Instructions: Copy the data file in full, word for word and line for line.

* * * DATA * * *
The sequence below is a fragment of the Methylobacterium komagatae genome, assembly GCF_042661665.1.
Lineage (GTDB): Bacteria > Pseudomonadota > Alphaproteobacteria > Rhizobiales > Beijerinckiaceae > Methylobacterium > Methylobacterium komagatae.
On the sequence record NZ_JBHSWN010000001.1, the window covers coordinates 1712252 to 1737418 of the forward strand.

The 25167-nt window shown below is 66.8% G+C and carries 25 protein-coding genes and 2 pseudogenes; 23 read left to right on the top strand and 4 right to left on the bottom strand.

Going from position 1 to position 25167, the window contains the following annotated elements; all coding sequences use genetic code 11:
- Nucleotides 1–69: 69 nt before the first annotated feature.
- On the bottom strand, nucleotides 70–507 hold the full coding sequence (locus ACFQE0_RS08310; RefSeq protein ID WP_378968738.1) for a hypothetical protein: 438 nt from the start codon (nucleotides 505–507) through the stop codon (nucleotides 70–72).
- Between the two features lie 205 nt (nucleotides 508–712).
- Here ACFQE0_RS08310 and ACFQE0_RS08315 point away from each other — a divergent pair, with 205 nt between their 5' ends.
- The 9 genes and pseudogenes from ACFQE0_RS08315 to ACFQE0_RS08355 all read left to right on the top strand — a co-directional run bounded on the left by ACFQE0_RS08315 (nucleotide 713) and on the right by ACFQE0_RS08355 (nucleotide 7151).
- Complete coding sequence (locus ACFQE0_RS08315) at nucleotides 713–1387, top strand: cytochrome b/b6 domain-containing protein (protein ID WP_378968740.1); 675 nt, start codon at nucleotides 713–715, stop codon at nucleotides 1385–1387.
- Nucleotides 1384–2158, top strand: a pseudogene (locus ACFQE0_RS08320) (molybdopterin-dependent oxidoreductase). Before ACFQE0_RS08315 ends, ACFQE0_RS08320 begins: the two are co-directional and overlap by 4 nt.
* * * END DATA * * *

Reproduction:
The sequence below is a fragment of the Methylobacterium komagatae genome, assembly GCF_042661665.1.
Lineage (GTDB): Bacteria > Pseudomonadota > Alphaproteobacteria > Rhizobiales > Beijerinckiaceae > Methylobacterium > Methylobacterium komagatae.
On the sequence record NZ_JBHSWN010000001.1, the window covers coordinates 1712252 to 1737418 of the forward strand.

The 25167-nt window shown below is 66.8% G+C and carries 25 protein-coding genes and 2 pseudogenes; 23 read left to right on the top strand and 4 right to left on the bottom strand.

Going from position 1 to position 25167, the window contains the following annotated elements; all coding sequences use genetic code 11:
- Nucleotides 1–69: 69 nt before the first annotated feature.
- On the bottom strand, nucleotides 70–507 hold the full coding sequence (locus ACFQE0_RS08310; RefSeq protein ID WP_378968738.1) for a hypothetical protein: 438 nt from the start codon (nucleotides 505–507) through the stop codon (nucleotides 70–72).
- Between the two features lie 205 nt (nucleotides 508–712).
- Here ACFQE0_RS08310 and ACFQE0_RS08315 point away from each other — a divergent pair, with 205 nt between their 5' ends.
- The 9 genes and pseudogenes from ACFQE0_RS08315 to ACFQE0_RS08355 all read left to right on the top strand — a co-directional run bounded on the left by ACFQE0_RS08315 (nucleotide 713) and on the right by ACFQE0_RS08355 (nucleotide 7151).
- Complete coding sequence (locus ACFQE0_RS08315) at nucleotides 713–1387, top strand: cytochrome b/b6 domain-containing protein (protein ID WP_378968740.1); 675 nt, start codon at nucleotides 713–715, stop codon at nucleotides 1385–1387.
- Nucleotides 1384–2158, top strand: a pseudogene (locus ACFQE0_RS08320) (molybdopterin-dependent oxidoreductase). Before ACFQE0_RS08315 ends, ACFQE0_RS08320 begins: the two are co-directional and overlap by 4 nt.